Students and young professionals were invited to apply for a half-day conference being held at the Atlantic Council in Washington, D.C., on Friday, August 11th. The conference brought together young global leaders from across the U.S. for a day of workshops, speakers, and discussions on how the transatlantic community can ensure fair and even global development. Students heard from top experts and then had the chance to weigh in with their own views.
At the conference, students learned strategies for talking about global security issues with Americans and techniques for organizing town hall meetings in their communities on America's role in the world. Students also had the opportunity to meet and exchange ideas with a diverse group of young leaders, equipping them with the knowledge, support and structure to implement these ideas in their neck of the woods.
The conference is cosponsored by Americans for Informed Democracy and the Atlantic Council of the United States. Americans for Informed Democracy seeks to build a new generation of globally conscious leaders who can shape an American foreign policy appropriate for our increasingly interdependent world. The Atlantic Council promotes constructive U.S. leadership and engagement in international affairs based on the central role of the Atlantic community in meeting the international challenges of the 21st century.
Executive Director, Five Talents
Before coming to start Five Talents (www.fivetalents.org), Craig spent four years with Food for the Poor, one of the largest relief and development organizations based in the United States. He held several program and fundraising positions while working extensively with churches in Latin America and the Caribbean, especially in Haiti.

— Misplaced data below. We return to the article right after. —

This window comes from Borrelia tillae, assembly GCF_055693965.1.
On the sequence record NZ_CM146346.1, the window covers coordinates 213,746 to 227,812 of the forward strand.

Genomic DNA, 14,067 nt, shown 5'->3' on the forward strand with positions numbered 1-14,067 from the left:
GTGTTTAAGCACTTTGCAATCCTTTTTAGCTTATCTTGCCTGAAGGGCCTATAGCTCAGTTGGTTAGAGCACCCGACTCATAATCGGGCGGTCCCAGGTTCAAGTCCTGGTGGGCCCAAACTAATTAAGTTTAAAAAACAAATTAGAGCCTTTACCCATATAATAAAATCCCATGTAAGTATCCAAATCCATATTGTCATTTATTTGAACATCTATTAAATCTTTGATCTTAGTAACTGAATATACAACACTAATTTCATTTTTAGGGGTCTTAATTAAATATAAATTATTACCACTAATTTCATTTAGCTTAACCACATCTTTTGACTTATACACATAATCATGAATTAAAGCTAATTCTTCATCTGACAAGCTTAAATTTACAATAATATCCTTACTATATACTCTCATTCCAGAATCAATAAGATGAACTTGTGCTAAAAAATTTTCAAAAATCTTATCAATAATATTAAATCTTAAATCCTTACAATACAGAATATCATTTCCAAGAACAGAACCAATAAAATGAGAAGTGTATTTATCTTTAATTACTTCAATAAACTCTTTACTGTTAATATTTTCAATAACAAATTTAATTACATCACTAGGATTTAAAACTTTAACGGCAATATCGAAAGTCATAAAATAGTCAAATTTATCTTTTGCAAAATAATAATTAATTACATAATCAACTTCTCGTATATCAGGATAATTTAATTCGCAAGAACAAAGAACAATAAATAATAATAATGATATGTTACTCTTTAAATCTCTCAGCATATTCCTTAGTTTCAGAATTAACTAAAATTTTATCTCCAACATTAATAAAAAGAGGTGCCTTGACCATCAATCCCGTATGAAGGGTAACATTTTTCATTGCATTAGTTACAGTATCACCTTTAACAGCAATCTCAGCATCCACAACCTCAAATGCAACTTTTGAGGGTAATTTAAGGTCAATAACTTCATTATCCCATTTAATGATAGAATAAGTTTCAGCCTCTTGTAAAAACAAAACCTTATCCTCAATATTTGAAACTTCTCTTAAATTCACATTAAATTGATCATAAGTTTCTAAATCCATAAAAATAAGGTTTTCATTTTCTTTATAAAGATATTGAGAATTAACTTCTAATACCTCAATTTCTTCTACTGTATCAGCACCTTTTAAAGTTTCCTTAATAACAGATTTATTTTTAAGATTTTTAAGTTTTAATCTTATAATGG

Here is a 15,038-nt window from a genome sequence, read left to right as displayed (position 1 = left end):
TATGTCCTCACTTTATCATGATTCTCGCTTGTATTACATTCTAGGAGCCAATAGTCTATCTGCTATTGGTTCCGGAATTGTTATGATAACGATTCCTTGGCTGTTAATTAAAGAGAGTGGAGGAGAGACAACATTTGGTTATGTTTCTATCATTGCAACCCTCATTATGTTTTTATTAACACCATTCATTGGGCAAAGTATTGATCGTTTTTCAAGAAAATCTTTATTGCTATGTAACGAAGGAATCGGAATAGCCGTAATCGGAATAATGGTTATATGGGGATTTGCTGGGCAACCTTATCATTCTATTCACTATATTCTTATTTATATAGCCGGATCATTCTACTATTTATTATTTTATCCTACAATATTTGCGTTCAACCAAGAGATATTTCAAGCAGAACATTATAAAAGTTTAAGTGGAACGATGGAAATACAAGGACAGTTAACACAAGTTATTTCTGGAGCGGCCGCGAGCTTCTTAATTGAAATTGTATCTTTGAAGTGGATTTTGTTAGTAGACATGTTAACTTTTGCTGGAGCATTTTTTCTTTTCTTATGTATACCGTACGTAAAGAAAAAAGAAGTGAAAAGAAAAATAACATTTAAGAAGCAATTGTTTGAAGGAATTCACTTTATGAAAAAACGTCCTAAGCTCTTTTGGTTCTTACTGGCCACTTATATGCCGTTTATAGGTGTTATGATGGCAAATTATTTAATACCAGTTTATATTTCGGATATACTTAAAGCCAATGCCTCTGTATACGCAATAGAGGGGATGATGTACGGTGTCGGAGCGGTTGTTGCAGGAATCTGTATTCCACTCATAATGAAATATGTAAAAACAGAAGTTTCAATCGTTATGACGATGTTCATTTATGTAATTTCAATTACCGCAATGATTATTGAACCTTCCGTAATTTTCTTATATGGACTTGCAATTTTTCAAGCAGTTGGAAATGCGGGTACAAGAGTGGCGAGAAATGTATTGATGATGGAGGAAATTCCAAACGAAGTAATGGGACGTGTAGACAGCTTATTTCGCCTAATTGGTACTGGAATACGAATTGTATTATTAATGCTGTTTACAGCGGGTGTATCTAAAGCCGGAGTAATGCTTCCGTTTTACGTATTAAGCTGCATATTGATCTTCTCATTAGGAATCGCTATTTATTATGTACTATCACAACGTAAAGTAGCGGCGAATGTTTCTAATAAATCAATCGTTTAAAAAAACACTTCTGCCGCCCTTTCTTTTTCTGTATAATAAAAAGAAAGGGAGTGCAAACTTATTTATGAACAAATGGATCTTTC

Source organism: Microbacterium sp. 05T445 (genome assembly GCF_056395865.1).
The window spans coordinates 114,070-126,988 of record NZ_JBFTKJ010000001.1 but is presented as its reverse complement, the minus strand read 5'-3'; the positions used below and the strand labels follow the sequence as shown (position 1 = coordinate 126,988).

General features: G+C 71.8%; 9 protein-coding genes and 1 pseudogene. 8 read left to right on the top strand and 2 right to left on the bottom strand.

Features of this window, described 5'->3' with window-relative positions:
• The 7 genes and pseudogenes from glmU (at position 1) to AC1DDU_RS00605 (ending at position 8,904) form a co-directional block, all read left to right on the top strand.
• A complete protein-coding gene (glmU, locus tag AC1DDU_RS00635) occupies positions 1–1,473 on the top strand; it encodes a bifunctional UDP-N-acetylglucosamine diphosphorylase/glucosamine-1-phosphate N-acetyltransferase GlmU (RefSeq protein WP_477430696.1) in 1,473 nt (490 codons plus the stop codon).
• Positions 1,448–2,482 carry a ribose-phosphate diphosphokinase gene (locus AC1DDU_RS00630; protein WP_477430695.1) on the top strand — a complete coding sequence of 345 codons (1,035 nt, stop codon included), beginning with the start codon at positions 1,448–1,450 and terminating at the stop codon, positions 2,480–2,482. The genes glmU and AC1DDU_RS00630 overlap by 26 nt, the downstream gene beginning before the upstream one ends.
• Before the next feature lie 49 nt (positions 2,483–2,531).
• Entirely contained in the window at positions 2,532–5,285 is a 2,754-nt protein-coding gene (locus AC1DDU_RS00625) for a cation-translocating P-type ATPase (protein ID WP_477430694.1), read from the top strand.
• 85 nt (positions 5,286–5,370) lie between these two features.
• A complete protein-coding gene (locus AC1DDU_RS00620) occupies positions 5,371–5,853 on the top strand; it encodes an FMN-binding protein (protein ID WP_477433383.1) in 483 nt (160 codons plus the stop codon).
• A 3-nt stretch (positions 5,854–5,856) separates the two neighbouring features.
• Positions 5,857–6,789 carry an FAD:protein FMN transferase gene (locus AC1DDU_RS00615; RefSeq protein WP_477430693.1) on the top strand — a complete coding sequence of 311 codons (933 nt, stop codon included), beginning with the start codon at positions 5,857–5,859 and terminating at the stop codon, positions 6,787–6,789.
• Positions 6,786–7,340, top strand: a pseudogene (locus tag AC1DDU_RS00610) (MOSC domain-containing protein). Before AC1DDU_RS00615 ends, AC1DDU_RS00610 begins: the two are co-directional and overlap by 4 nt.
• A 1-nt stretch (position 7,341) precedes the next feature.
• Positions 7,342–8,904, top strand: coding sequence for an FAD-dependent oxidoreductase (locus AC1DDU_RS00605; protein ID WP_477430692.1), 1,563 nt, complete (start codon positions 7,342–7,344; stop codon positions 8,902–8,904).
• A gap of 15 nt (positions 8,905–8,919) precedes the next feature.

He has a masterâ€™s degree in economic development from Eastern College, St. Davidâ€™s, Pennsylvania. While there, he worked as a consultant with two non-profit organizations in inner-city Philadelphia. He has a bachelor of arts degree in journalism from the University of Iowa and worked for the Daily Herald newspaper (Chicago) for five years. His father and brother are both Episcopal priests. He is married and has two children.
Principal Economist, Global Development Network
Gary McMahon is Principle Economist with the Global Development Network. He previously worked at the World Bank, the International Development Research Center and Laurentian University. He has published on a wide range of subjects in development economics and has edited numerous books on development and transition economies. He has a PhD in economics from the University of Western Ontario.